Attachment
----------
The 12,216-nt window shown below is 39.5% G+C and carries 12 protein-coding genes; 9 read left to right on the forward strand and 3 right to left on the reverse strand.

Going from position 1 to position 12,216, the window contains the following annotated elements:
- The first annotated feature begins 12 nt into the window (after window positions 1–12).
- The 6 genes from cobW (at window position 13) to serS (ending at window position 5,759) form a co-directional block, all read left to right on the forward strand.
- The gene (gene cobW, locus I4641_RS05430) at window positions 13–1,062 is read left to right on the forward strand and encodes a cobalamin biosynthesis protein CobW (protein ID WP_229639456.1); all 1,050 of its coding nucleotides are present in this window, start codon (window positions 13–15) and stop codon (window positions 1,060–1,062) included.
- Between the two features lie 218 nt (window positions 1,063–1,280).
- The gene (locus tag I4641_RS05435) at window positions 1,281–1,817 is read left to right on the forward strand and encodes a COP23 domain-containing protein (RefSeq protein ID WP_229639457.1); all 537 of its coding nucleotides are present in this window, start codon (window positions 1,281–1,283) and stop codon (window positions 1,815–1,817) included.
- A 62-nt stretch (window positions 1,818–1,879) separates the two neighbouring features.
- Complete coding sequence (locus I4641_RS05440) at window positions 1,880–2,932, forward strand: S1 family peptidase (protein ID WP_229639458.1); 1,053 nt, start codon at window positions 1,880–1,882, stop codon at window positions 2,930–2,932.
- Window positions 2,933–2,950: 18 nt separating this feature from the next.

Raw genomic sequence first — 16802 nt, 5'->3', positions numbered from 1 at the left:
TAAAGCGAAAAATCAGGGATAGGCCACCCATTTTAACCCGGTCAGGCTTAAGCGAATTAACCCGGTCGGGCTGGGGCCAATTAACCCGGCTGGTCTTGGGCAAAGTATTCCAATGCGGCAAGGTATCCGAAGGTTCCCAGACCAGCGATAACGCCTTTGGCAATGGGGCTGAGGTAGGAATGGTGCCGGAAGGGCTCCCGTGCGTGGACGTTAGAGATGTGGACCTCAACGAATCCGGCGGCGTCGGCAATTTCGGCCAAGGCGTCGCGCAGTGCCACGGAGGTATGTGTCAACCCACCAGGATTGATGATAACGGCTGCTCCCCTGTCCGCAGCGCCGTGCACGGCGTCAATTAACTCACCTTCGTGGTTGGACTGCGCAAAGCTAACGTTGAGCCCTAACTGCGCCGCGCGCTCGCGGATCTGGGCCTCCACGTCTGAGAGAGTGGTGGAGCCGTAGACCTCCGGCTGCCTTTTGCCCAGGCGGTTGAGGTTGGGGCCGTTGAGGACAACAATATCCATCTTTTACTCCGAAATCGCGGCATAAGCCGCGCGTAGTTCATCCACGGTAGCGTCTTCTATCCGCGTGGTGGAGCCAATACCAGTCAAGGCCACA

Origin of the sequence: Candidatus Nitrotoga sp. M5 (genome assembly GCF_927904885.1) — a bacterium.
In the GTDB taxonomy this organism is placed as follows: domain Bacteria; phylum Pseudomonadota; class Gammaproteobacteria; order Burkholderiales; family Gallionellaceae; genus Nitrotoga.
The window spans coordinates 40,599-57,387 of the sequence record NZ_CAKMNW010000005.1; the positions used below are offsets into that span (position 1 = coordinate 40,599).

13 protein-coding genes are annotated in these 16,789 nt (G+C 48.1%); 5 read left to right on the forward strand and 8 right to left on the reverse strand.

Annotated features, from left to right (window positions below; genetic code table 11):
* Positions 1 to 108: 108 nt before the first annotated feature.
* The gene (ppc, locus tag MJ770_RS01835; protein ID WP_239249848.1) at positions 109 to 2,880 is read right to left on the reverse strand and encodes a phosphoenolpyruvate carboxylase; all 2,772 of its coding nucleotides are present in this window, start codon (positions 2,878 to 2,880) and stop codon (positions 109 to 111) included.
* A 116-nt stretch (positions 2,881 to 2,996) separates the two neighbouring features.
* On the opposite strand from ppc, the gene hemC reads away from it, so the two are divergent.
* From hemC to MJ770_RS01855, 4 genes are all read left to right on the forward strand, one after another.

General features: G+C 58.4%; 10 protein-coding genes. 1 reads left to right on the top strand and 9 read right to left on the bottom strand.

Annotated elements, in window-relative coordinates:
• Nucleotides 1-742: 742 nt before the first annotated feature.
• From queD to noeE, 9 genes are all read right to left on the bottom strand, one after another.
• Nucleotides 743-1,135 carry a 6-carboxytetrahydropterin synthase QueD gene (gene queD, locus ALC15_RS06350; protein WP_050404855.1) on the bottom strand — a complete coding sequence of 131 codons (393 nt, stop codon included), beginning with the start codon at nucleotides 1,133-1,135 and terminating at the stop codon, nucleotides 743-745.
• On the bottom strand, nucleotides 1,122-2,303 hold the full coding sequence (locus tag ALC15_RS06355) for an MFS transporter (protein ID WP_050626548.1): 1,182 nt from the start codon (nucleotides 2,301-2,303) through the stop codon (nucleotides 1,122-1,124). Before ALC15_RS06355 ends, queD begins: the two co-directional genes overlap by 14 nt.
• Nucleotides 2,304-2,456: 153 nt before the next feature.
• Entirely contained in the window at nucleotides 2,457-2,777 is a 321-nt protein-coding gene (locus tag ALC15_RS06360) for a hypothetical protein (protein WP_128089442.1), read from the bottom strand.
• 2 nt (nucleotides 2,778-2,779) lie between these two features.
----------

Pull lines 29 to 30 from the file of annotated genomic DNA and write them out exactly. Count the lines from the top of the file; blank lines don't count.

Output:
• Nucleotides 2,304-2,456: 153 nt before the next feature.
• Entirely contained in the window at nucleotides 2,457-2,777 is a 321-nt protein-coding gene (locus tag ALC15_RS06360) for a hypothetical protein (protein WP_128089442.1), read from the bottom strand.